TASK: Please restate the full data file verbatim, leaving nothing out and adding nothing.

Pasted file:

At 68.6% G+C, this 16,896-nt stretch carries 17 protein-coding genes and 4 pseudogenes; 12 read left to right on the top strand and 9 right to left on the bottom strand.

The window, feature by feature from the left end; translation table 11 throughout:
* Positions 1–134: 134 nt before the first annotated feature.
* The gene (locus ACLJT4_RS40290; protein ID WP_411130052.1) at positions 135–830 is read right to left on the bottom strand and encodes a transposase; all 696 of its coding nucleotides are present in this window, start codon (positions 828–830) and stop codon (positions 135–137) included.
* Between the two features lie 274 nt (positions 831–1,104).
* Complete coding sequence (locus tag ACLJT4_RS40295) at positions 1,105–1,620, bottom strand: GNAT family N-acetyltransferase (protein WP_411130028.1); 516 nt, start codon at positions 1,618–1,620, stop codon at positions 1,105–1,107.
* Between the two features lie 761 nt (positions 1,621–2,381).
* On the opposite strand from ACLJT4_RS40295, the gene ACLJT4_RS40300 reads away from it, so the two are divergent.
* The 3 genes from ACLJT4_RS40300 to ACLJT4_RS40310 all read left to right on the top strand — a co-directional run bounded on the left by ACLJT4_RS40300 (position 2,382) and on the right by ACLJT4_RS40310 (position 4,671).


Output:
At 68.6% G+C, this 16,896-nt stretch carries 17 protein-coding genes and 4 pseudogenes; 12 read left to right on the top strand and 9 right to left on the bottom strand.

The window, feature by feature from the left end; translation table 11 throughout:
* Positions 1–134: 134 nt before the first annotated feature.
* The gene (locus ACLJT4_RS40290; protein ID WP_411130052.1) at positions 135–830 is read right to left on the bottom strand and encodes a transposase; all 696 of its coding nucleotides are present in this window, start codon (positions 828–830) and stop codon (positions 135–137) included.
* Between the two features lie 274 nt (positions 831–1,104).
* Complete coding sequence (locus tag ACLJT4_RS40295) at positions 1,105–1,620, bottom strand: GNAT family N-acetyltransferase (protein WP_411130028.1); 516 nt, start codon at positions 1,618–1,620, stop codon at positions 1,105–1,107.
* Between the two features lie 761 nt (positions 1,621–2,381).
* On the opposite strand from ACLJT4_RS40295, the gene ACLJT4_RS40300 reads away from it, so the two are divergent.
* The 3 genes from ACLJT4_RS40300 to ACLJT4_RS40310 all read left to right on the top strand — a co-directional run bounded on the left by ACLJT4_RS40300 (position 2,382) and on the right by ACLJT4_RS40310 (position 4,671).